Speaking of ethicists, I found a perfect example of how bizarre we've become while reading through the Sunday New York Times Magazine. They've got a regular weekly column, The Ethicist, in which people who have a hard time discerning right or wrong send in their dilemma and ask for guidance. Fair enough.

In a recent column, one good fella' from Gotham faced a particularly difficult situation. I don’t want to make too much of this, but it did strike me as emblematic somehow of our current times. The reader sent in the following:

"Is it ethical to order food for delivery during a thunderstorm? If I’m doing it to avoid going outside and getting wet or struck by lighting, isn’t it wrong to have somebody else (with little agency to refuse) do it in my place?"

I kid you not. I read this right after I had been pondering why we can’t manage to muster up the common sense to once and for all establish the parameters for fighting the war on terror. (I’m sure that many people will take exception to my use of the phrase "war on terror"… there are those who believe the threat is minimal and that the notion of being at war with Al Qaeda is simply political propaganda to either justify the situation in Iraq or scare people into voting Republican, or both.)

Somehow, I read about this person’s tortured thought process...to order takeout or not when it’s raining… and realized that we are doomed. Eventually, due to an inability to make decisions in the face of danger, whether it be terrorism or the dual threat of rain and hunger, we will simply experience a catastrophic, civilization-ending loss of fortitude.

Our uniquely American civilization will collapse, not from global warming, the subprime crisis or some other worthy horrible event… and certainly not as a result of Al Qaeda. No, the sucking sound you’ll hear at the very end will be when the last drop of common sense spirals down the drain and we completely lose our ability to do anything other than whinge about life, argue the ethics of defending ourselves against existing threats and wonder if Britney will get to see her kids this weekend.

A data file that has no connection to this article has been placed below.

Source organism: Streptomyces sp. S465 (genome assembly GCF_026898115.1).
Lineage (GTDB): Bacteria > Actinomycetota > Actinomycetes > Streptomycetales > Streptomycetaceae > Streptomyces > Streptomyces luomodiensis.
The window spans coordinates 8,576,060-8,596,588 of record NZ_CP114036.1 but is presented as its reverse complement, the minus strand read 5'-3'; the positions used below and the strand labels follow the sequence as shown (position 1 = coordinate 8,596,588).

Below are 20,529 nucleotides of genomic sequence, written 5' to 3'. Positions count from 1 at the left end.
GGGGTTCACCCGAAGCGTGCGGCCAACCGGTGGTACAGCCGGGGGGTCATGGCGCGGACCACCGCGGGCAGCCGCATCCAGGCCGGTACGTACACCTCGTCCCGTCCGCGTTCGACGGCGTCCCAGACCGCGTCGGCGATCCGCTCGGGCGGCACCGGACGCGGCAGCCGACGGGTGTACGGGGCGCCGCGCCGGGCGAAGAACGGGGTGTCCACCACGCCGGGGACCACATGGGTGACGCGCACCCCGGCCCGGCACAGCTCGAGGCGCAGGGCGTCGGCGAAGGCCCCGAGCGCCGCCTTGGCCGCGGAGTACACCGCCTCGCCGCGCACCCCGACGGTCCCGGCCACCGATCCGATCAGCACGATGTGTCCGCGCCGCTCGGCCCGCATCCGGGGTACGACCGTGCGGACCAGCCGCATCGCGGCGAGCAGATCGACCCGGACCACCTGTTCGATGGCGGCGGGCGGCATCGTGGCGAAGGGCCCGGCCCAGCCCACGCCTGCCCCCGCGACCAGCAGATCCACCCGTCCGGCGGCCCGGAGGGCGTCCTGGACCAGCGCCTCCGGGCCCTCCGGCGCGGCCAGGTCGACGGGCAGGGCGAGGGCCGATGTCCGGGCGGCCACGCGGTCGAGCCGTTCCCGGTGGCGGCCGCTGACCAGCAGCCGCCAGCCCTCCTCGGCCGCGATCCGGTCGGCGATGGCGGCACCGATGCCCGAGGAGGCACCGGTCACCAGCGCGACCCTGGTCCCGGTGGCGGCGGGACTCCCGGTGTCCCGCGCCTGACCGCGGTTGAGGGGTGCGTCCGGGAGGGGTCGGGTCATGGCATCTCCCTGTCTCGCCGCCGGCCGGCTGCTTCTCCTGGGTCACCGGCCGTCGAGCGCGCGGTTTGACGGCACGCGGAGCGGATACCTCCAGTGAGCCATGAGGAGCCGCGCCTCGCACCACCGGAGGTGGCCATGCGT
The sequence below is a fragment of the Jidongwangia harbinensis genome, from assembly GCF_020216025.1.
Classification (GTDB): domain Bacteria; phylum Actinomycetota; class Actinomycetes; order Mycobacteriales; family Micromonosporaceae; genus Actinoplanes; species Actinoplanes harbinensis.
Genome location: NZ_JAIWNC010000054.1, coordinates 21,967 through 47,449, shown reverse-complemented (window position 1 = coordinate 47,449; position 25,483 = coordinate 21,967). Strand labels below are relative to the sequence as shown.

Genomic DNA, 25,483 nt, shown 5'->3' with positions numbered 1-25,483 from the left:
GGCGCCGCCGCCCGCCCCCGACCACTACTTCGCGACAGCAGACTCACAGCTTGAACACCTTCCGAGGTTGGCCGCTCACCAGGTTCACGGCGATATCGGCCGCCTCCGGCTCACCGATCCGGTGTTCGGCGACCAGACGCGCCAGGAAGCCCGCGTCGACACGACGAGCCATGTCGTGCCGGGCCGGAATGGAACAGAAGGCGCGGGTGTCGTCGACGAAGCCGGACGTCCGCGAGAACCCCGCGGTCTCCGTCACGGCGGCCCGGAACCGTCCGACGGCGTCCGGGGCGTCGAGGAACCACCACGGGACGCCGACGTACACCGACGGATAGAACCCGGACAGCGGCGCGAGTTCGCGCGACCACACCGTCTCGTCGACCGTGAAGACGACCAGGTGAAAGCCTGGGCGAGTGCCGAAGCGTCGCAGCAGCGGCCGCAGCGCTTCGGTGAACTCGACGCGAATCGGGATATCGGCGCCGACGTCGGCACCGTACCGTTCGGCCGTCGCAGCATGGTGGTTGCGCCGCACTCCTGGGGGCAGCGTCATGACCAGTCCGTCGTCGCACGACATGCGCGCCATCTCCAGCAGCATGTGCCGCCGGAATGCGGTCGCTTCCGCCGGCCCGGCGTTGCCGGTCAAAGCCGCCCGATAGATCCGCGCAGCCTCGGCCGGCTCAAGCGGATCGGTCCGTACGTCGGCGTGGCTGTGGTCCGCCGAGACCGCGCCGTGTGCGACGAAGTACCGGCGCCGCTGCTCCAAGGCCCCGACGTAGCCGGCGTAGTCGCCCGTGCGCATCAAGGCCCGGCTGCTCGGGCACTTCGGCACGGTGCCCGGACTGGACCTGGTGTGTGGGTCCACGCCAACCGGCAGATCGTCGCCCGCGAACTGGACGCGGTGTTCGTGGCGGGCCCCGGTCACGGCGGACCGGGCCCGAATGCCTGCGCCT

And finally, a dip into the Peoples Weekly Brief Reader Mailbag. The PWB Mailbag Team, housed in an abandoned warehouse on the outskirts of town, take great delight in reading every comment sent in by the devoted, somewhat disturbed, readers of the column. The team doesn’t get a chance to answer every email, obviously their work-release program requires them to be back at the facility by 3 p.m. each day. But every email is read.

This week’s favorite comes from Dan, residing in the great state of Washington. Washington is above Oregon and just last week was voted the state most likely to be closest to Alaska. In response to my column about the latest Bin Laden tape, Dan writes:

"Bin Laden is dead. These tapes are CIA plants designed to keep the lie alive. You’re an idiot."

So there you have it. Remember, you read it here first and, frankly, I’ve never known Washington Dan to be wrong when it comes to counterterrorism. And he correctly figured out that I’m an idiot, so he’s clearly two for two. Well done.

I was going to dismiss his comments as typical of the sort of person who has little experience traveling overseas, much less out of his parent’s basement, has never had to deal with responsibility, gloms on to wacky yet popular conspiracy theories and generally doesn’t have the good sense to blow his snotty nose. But then, I don’t know Washington Dan so that would be rushing to judgment and decidedly unfair.

I won’t resort to that sort of harsh tactic. It would make me no better than the terrorists.

Don’t forget to send in your thoughts and comments to peoplesweeklybrief@hotmail.com

Till next week, stay safe.

Respond to the Writer

Mike Baker served for more than 15 years as a covert field operations officer for the Central Intelligence Agency, specializing in counterterrorism, counternarcotics and counterinsurgency operations around the globe. Since leaving government service, he has been a principal in building and running several companies in the private intelligence, security and risk management sector, including most recently Prescience LLC, a global intelligence and strategy firm. He appears frequently in the media as an expert on such issues. Baker is also a partner in Classified Trash, a film and television production company. Baker serves as a script consultant and technical adviser within the entertainment industry, lending his expertise to such programs as the BBC's popular spy series "Spooks" as well as major motion pictures. In addition, Baker is a writer for a BBC drama to begin production in July 2007.